If you haven’t raised triops, you’re missing out. You’ve all probably heard about “sea monkeys,” which are type of brine shrimp. They’re probably the princes and princesses of instant pets. I consider triops, a similar crustacean with the appearance of a miniature horseshoe crab, a far superior instant pet. The kings and queens. And Buster was a great credit to his species.
I purchased a Discovery Prehistoric Sea Creatures Kit and was surprised that I needed so many extra items, like a lamp for heating the distilled water and a thermometer to make sure the water was 80 degrees. It was a bit of a hassle, and required some transportation, but the critters are adorable and worth the effort. Most online reviews of this kit are very negative; eggs not hatching, extra equipment, and water temperature being the primary issues.
Triops start off as tiny tadpole-like critters and then darken and grow significantly. They have three eyes and breathe through feathery gills on their legs. Like his sibs, Buster is a cannibal and will eat any smaller versions of himself. However, Buster made the ultimate sacrifice as he visited school and then passed away. Our efforts to isolate him for viewing purposes strained his little body. His larger sibs will also make the school journey and we hope to have better outcomes for them. Triops do have a short life span (3 months) but Buster only lived about a week. Sad but true.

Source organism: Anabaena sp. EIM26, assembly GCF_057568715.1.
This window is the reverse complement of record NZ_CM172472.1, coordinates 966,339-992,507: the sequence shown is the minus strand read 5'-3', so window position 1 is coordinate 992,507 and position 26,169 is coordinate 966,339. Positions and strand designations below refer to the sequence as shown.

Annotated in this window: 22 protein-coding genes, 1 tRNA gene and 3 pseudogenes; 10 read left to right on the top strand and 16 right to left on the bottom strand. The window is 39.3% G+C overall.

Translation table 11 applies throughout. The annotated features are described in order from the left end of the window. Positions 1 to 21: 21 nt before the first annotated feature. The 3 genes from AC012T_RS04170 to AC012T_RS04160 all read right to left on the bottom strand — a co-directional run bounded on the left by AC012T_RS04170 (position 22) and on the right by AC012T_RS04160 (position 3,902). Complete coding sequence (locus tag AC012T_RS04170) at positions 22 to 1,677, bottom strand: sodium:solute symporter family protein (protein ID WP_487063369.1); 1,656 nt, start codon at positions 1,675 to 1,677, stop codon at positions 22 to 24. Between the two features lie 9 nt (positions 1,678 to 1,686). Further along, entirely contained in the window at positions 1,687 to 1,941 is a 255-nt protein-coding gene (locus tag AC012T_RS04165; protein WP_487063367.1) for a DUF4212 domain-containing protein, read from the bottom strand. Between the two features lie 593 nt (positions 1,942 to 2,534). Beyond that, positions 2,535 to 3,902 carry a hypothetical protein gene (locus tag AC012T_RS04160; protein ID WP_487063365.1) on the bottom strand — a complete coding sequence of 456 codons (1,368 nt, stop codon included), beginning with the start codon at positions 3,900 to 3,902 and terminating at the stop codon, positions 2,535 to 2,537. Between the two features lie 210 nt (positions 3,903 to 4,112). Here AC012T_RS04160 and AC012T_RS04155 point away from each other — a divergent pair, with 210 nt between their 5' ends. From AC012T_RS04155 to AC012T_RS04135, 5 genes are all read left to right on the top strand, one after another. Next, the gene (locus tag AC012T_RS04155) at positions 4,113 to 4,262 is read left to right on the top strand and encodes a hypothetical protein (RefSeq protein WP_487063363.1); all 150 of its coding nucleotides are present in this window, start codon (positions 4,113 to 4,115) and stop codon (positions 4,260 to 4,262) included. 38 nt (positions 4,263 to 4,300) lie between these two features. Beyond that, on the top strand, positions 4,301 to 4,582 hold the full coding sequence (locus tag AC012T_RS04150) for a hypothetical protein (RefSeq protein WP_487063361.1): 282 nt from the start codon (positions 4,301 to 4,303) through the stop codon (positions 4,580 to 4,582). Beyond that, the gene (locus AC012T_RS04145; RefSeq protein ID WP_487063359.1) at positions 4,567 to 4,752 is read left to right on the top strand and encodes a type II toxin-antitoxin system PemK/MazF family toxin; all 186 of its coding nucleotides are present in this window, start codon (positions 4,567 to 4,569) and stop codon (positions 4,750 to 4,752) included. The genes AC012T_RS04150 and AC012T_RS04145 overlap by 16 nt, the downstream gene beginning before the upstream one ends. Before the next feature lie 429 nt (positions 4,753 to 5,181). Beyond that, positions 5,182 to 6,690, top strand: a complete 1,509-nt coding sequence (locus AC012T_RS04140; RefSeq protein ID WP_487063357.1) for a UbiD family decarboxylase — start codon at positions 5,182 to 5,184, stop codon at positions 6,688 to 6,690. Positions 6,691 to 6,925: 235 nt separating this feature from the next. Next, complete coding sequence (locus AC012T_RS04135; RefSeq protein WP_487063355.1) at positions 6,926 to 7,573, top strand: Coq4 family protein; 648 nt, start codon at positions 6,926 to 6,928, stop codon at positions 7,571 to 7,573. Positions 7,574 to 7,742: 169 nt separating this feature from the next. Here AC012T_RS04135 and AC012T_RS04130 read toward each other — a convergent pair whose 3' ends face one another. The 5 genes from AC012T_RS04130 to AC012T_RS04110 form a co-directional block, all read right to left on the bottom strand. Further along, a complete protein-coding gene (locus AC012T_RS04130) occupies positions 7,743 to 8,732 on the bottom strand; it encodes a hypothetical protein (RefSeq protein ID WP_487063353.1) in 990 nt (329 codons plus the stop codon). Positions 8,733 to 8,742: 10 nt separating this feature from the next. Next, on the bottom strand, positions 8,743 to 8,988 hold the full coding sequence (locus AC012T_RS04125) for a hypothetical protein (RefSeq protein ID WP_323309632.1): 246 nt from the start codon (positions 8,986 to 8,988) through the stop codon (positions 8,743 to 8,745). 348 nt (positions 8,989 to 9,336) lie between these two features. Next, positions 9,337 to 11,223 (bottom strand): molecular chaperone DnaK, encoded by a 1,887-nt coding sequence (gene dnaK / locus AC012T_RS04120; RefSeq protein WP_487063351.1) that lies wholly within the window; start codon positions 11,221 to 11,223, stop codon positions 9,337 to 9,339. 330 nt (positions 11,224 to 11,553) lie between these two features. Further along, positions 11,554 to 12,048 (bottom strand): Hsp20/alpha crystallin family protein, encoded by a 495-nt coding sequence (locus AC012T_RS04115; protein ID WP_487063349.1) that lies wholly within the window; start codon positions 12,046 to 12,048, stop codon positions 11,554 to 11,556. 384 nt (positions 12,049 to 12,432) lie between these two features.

A question to consider is how your students can handle the life and death of little critters like these. Older students may enjoy lively discussions on the ethics of raising triops. In our case, Buster has followed on the heels of tardigrades, so we are used to seeing miniature creatures disappear. Naming these guys does add an element of anthropomorphism and possible attachment. I wouldn’t grow them with younger kiddos, maybe because I am so sentimental about critters. Gosh, I even name my trees and have been told that’s not a wise thing.